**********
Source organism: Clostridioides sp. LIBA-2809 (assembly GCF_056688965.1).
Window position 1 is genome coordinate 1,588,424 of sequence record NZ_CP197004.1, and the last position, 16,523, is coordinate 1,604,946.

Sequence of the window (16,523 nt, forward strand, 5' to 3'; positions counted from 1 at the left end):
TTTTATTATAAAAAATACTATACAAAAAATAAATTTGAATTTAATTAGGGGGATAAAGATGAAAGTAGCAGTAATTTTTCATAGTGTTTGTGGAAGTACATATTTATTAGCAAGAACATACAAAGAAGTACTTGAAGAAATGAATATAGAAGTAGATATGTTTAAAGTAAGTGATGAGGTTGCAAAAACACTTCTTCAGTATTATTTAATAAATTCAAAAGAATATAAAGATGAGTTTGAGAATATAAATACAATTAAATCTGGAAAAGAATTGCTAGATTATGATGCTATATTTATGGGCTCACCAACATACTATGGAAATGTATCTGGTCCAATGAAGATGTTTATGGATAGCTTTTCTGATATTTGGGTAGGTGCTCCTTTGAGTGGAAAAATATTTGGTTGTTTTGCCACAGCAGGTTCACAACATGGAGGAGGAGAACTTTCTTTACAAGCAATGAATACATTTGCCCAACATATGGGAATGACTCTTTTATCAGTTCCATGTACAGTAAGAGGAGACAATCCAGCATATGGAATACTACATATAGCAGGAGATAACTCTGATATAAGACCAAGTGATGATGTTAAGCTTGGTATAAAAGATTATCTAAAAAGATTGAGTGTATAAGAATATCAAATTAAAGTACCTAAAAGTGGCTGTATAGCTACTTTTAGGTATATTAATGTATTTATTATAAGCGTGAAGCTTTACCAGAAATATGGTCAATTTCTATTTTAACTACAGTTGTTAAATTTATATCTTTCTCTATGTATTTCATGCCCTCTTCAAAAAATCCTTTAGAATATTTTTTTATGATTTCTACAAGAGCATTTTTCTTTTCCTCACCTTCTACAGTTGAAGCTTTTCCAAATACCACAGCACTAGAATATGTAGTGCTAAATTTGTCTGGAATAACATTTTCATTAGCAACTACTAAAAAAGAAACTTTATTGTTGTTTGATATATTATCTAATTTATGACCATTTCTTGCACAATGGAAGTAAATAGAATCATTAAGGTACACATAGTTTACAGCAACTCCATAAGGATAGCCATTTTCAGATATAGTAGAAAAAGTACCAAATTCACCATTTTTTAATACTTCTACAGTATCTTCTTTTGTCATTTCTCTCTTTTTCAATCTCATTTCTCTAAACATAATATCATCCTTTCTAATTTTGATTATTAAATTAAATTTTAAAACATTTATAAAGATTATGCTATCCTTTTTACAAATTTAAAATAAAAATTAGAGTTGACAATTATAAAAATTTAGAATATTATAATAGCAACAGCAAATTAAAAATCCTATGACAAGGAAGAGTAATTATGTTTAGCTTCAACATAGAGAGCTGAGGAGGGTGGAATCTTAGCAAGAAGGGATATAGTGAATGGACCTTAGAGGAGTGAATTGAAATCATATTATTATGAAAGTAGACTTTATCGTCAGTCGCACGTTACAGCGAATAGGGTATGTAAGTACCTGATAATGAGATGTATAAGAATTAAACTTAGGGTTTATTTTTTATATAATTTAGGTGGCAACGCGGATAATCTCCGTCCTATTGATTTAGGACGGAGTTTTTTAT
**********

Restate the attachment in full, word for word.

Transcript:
Source organism: Clostridioides sp. LIBA-2809 (assembly GCF_056688965.1).
Window position 1 is genome coordinate 1,588,424 of sequence record NZ_CP197004.1, and the last position, 16,523, is coordinate 1,604,946.

Sequence of the window (16,523 nt, forward strand, 5' to 3'; positions counted from 1 at the left end):
TTTTATTATAAAAAATACTATACAAAAAATAAATTTGAATTTAATTAGGGGGATAAAGATGAAAGTAGCAGTAATTTTTCATAGTGTTTGTGGAAGTACATATTTATTAGCAAGAACATACAAAGAAGTACTTGAAGAAATGAATATAGAAGTAGATATGTTTAAAGTAAGTGATGAGGTTGCAAAAACACTTCTTCAGTATTATTTAATAAATTCAAAAGAATATAAAGATGAGTTTGAGAATATAAATACAATTAAATCTGGAAAAGAATTGCTAGATTATGATGCTATATTTATGGGCTCACCAACATACTATGGAAATGTATCTGGTCCAATGAAGATGTTTATGGATAGCTTTTCTGATATTTGGGTAGGTGCTCCTTTGAGTGGAAAAATATTTGGTTGTTTTGCCACAGCAGGTTCACAACATGGAGGAGGAGAACTTTCTTTACAAGCAATGAATACATTTGCCCAACATATGGGAATGACTCTTTTATCAGTTCCATGTACAGTAAGAGGAGACAATCCAGCATATGGAATACTACATATAGCAGGAGATAACTCTGATATAAGACCAAGTGATGATGTTAAGCTTGGTATAAAAGATTATCTAAAAAGATTGAGTGTATAAGAATATCAAATTAAAGTACCTAAAAGTGGCTGTATAGCTACTTTTAGGTATATTAATGTATTTATTATAAGCGTGAAGCTTTACCAGAAATATGGTCAATTTCTATTTTAACTACAGTTGTTAAATTTATATCTTTCTCTATGTATTTCATGCCCTCTTCAAAAAATCCTTTAGAATATTTTTTTATGATTTCTACAAGAGCATTTTTCTTTTCCTCACCTTCTACAGTTGAAGCTTTTCCAAATACCACAGCACTAGAATATGTAGTGCTAAATTTGTCTGGAATAACATTTTCATTAGCAACTACTAAAAAAGAAACTTTATTGTTGTTTGATATATTATCTAATTTATGACCATTTCTTGCACAATGGAAGTAAATAGAATCATTAAGGTACACATAGTTTACAGCAACTCCATAAGGATAGCCATTTTCAGATATAGTAGAAAAAGTACCAAATTCACCATTTTTTAATACTTCTACAGTATCTTCTTTTGTCATTTCTCTCTTTTTCAATCTCATTTCTCTAAACATAATATCATCCTTTCTAATTTTGATTATTAAATTAAATTTTAAAACATTTATAAAGATTATGCTATCCTTTTTACAAATTTAAAATAAAAATTAGAGTTGACAATTATAAAAATTTAGAATATTATAATAGCAACAGCAAATTAAAAATCCTATGACAAGGAAGAGTAATTATGTTTAGCTTCAACATAGAGAGCTGAGGAGGGTGGAATCTTAGCAAGAAGGGATATAGTGAATGGACCTTAGAGGAGTGAATTGAAATCATATTATTATGAAAGTAGACTTTATCGTCAGTCGCACGTTACAGCGAATAGGGTATGTAAGTACCTGATAATGAGATGTATAAGAATTAAACTTAGGGTTTATTTTTTATATAATTTAGGTGGCAACGCGGATAATCTCCGTCCTATTGATTTAGGACGGAGTTTTTTAT